Instore - August 2018 - 20
It's one thing to buy products made by local suppliers. It's another to take
the next step and directly invest in the production of those products.
That's exactly what one retailer and one baker are doing to help differentiate their bread programs.
In Ohio, Dayton-based retailer Dorothy Lane Market partnered with a
local chicken farmer to develop and grow an ancient grain, turkey red
wheat, that, after being harvested, is milled locally and used to bake
breads sold in Dorothy Lane stores, says Carrie Walters, the retailer's
corporate chef. This year's crop was harvested in early July.
In a 16-minute video posted on its website, Dorothy Lane outlines the story
of how farmer Ed Hill learned about growing turkey red wheat from another
Ohio farmer, Dale Friesen, whose family grew the variety when Friesen was
growing up in Henderson, Nebraska. The Friesens and other Mennonite
families brought turkey red wheat seeds over from Europe when they immigrated to the U.S.
Dorothy Lane bakery officials were skeptical at first, assuming that turkey
red wheat could only grow in Plains states. But Hill, Friesen and other
farmers made it work, and the result is a bread with a sweet, nutty flavor
no other grain can produce. After being harvested, the wheat is milled at
Bear's Mill, a water-powered 19th century Ohio mill.
"It's been one of the highlights of my professional career, and I believe it's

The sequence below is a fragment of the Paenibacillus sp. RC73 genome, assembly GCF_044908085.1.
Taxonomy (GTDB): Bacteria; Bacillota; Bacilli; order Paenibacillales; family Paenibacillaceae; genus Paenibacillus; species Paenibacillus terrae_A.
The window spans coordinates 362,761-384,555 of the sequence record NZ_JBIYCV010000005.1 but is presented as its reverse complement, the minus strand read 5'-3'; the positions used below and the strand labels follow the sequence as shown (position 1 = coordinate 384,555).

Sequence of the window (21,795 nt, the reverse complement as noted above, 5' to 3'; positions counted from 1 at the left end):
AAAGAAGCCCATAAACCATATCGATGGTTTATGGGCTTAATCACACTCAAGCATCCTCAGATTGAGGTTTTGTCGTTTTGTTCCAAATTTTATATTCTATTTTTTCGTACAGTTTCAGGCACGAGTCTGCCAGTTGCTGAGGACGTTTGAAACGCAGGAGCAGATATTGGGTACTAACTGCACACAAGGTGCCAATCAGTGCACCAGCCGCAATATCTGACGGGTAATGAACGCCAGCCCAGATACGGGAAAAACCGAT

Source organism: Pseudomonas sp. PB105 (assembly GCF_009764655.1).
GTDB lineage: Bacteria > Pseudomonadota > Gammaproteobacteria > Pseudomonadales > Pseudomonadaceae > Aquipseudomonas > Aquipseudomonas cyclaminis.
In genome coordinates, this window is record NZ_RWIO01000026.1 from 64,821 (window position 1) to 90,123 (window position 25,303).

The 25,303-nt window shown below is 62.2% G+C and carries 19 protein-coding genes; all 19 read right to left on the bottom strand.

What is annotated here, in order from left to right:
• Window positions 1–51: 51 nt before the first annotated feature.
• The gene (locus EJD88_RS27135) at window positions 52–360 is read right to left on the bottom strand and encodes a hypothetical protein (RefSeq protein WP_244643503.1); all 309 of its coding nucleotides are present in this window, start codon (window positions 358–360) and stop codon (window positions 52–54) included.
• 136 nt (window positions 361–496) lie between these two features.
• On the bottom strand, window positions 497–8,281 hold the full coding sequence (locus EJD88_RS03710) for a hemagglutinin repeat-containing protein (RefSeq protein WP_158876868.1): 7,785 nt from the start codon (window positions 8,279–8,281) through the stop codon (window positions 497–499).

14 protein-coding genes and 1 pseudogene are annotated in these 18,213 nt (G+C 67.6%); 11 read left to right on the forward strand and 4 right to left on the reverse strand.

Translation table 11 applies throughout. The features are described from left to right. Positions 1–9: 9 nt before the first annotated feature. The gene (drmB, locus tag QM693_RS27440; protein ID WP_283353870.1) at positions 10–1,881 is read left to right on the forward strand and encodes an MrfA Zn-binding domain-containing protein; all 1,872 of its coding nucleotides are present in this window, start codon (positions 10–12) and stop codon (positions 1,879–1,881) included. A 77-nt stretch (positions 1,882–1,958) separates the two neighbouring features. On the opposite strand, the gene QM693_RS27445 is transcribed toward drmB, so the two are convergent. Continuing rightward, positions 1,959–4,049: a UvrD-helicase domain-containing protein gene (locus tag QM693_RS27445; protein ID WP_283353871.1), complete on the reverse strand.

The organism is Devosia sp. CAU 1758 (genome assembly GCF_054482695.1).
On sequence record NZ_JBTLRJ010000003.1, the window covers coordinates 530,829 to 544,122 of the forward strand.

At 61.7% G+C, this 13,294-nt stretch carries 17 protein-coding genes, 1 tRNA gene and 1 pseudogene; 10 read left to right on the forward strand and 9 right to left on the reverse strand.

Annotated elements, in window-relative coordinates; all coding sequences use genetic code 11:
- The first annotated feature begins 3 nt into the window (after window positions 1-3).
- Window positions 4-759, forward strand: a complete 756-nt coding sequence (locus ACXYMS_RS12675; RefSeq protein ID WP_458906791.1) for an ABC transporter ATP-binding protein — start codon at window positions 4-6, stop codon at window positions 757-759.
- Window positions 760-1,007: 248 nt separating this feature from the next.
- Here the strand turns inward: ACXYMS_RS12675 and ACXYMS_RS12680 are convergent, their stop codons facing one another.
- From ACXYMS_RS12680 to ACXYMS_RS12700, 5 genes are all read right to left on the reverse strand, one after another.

the beginning of something huge," Jennifer Clark, director of coffee and
bakery merchandising for Dorothy Lane, says in the video.
In Vermont, meanwhile, Middlesex-based artisan bakery Red Hen Baking
Co. bought its own mill to mill rye grown by a local farmer as a cover
crop. The company now mills rye grown on several local farms and sells
five different products that use local rye.
Currently, the ingredients list is the only place on the breads' packaging
where consumers can learn that it's made with locally grown and milled
rye. But Red Hen's baker/owner, Randy George, says that will change
soon - the next batch of labels for the five breads will prominently advertise its locally grown and milled status.
Rye remains a small percentage of Red Hen's total bread output, but its
share is growing - and the added local angle will only help.
20 * AUGUST 2018 * instore
"Local -and I mean truly local -is very important to us and to our
customers," Tilden says. "We hear and see lots of claims of being
or supporting local because we recognize that it's important to our
customers and can influence their shopping choices. Local is and
should always be better, and it's something the big box retailers cannot
replicate -though claims of such are often made."
Customers see local on two fronts, Tilden says. One, they want to
support their local merchants. Two, local signifies the freshest product
available, which equates to a better eating experience and longer life.
"It adds a new level of freshness and taste that our customers love."
"I find that you really have to
announce it boldly. Just saying that
it's local on your ingredients list
captures just a fraction of consumers."
Randy George, Red Hen Baking Co.
In addition to those two drivers, there's also a practical dimension to
local, Tilden says. "Local is quality and freshness at a value - much to
do with it being closer to market rather than across the country, and
that is important to everyone."
A commitment to local runs deep at Balls Foods, Tilden says. "It
goes back to our beginnings, when our founder traveled into the
Red Hen mills some of the local grains it sources in-house.